Through the Eyes of... Jane Atkins
Principal Viola Jane Atkins describes her most memorable SCO concert to date and how she has approached John McLeod's new Viola Concerto, 'Nordic Fire', in the run up to its world premiere this month.
You have performed internationally with many incredible orchestras and ensembles, what makes performing with the SCO special?
The SCO is like a family so when we play together we are all coming from the same place. We have shared experiences on and off the concert platform, we know each other’s quirks, strengths and weaknesses. I feel very supported by the Orchestra if I am playing a solo, they are a great force to have behind you. Being a soloist can feel quite lonely; the SCO musicians exude warmth, passion and commitment which in turn gives me the courage and strength to express myself.
What has been your most SCO memorable concert to date?
That is a tough question because most concerts with SCO stay in my mind for a long time. There was a concert though in 1999 that has always stuck in my mind. I played as guest principal in a BBC Prom with the SCO. We played Beethoven’s ‘Eroica’ symphony with Joseph Swensen conducting. I can still remember the energy, drama, fear and euphoria. The slow movement was extraordinary, Joseph and SCO took it to a different dimension.
Next Season you will be performing the world premiere of John McLeod’s Viola Concerto, ‘Nordic Fire’ – do you approach a new commission in a different manner to existing repertoire?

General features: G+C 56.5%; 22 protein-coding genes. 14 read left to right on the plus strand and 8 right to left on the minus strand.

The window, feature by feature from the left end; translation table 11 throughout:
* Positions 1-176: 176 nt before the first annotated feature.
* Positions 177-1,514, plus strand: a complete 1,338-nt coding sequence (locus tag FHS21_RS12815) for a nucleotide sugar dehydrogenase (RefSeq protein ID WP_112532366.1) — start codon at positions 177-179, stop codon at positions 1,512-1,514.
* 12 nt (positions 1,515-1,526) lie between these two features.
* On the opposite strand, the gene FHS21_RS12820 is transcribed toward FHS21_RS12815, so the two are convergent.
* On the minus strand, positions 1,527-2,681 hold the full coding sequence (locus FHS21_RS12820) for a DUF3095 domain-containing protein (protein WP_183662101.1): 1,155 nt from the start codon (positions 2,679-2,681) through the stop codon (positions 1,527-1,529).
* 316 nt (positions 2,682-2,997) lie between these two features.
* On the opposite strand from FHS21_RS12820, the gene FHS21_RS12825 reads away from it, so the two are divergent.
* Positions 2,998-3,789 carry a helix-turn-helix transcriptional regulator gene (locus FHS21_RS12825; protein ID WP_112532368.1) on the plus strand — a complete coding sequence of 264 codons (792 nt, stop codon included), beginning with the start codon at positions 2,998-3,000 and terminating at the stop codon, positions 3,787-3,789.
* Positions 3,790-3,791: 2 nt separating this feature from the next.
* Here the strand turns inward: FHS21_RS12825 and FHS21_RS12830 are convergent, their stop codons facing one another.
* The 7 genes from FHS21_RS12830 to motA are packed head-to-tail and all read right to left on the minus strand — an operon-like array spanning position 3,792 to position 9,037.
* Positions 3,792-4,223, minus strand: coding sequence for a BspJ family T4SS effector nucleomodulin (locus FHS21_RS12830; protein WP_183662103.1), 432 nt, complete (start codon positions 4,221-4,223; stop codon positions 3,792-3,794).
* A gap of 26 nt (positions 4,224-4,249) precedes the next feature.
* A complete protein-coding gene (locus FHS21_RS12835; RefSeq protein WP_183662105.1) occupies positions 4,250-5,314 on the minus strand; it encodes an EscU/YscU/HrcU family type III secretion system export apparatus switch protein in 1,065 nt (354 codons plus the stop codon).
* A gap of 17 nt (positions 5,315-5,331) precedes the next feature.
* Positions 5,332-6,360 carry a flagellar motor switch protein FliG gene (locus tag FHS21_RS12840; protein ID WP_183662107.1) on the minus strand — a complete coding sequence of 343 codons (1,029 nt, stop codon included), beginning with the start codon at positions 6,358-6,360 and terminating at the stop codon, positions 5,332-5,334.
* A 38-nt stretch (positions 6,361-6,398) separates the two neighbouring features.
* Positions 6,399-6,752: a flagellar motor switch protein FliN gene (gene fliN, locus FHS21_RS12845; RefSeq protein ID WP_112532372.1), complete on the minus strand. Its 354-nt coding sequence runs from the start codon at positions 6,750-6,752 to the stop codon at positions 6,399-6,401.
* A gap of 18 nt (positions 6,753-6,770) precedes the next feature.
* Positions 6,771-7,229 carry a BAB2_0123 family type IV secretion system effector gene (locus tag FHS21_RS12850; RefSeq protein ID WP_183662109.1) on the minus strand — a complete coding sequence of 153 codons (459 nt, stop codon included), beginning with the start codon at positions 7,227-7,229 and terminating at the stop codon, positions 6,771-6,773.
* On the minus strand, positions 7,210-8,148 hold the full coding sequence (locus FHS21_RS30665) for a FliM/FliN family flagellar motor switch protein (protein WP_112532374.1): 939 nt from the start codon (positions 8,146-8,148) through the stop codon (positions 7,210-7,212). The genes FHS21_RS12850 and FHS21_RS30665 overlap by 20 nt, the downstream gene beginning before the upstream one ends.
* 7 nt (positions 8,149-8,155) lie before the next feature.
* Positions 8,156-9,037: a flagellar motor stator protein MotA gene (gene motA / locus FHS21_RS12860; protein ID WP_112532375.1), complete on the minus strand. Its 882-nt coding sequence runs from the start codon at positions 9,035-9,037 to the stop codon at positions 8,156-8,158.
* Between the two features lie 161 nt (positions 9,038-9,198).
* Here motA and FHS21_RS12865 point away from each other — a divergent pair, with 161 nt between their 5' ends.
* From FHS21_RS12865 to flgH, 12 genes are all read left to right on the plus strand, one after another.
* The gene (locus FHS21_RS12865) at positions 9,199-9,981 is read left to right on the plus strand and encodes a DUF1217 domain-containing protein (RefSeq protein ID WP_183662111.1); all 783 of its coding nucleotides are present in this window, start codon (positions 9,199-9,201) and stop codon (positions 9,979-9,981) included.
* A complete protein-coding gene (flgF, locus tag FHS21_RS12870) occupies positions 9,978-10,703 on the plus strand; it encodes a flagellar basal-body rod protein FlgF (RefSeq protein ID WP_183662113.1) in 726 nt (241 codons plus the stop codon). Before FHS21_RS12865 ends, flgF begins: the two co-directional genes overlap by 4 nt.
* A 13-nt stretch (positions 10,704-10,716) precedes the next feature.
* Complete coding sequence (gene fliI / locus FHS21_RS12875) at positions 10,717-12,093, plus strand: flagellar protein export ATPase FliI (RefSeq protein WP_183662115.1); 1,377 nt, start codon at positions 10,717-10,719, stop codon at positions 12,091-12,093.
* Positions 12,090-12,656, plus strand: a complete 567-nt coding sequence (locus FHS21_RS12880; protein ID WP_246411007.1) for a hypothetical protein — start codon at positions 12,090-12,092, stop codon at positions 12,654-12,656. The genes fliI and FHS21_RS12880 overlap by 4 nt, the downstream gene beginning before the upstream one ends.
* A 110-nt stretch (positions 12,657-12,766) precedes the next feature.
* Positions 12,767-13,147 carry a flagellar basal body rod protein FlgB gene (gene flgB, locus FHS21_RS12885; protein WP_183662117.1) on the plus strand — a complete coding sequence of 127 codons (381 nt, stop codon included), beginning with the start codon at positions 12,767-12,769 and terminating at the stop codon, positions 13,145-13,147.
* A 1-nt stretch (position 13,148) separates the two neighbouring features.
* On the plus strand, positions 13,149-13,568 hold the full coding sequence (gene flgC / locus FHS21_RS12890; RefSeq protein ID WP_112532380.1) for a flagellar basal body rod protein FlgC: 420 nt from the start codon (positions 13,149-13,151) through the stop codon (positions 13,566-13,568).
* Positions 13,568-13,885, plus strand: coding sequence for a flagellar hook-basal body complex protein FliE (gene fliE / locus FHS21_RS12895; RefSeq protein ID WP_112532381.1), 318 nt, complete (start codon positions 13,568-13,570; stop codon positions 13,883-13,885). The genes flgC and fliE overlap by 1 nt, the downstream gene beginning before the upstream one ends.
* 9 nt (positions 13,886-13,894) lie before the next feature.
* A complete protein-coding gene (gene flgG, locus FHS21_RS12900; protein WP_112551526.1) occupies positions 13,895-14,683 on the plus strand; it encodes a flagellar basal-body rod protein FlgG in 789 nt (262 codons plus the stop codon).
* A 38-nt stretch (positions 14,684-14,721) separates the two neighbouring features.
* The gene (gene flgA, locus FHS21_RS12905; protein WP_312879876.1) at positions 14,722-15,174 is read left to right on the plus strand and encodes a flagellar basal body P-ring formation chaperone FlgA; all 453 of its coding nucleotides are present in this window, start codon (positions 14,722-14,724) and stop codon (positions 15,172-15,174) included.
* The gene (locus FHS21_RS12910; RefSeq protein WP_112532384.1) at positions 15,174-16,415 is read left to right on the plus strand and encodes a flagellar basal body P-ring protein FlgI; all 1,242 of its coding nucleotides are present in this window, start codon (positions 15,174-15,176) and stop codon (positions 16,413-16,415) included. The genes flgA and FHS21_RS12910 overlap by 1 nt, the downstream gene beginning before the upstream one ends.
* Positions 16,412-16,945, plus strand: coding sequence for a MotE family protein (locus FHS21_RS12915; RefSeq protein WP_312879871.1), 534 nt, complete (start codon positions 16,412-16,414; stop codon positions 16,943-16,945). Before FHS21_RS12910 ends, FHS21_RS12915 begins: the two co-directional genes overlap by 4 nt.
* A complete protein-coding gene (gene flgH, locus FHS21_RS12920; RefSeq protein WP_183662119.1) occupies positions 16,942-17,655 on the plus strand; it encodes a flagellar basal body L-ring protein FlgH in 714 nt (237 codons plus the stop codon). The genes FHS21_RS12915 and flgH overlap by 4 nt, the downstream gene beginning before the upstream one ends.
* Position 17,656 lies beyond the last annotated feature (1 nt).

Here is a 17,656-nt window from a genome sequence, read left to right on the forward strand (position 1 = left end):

Yes and no. Most music that I open has the same effect on me. I have a very powerful, physical and emotional reaction to it which is triggered by the harmonic, rhythmic and colour patterns that I hear and see. It’s a bit overwhelming sometimes and whatever I am learning is sort of like life and death itself. A new piece is great because it is more like a blank canvas, there is only mine and the composer’s reaction to it, no existing recordings or previous performances to offer guidance to or confuse my learning process. With John McLeod’s ‘Nordic Fire’ I have the added bonus of being able to ask him what he has imagined a specific bar or passage to sound like, what character he is looking for somewhere, or what emotion he wants to convey. John has captured the essence of the viola in this work, we play such a strange role in the orchestra, sometimes being the essential rhythmic impetuous, sometimes having the bass line or the tune and at times just struggling to be heard at all! It’s a both frustrating and powerful place to be, right in the middle of the music-making machine. His piece is very challenging, in a good way! Because it is technically complex in places, it will need a more methodical and disciplined approach than usual, but its vibrancy, charisma and soulfulness make it a joy to learn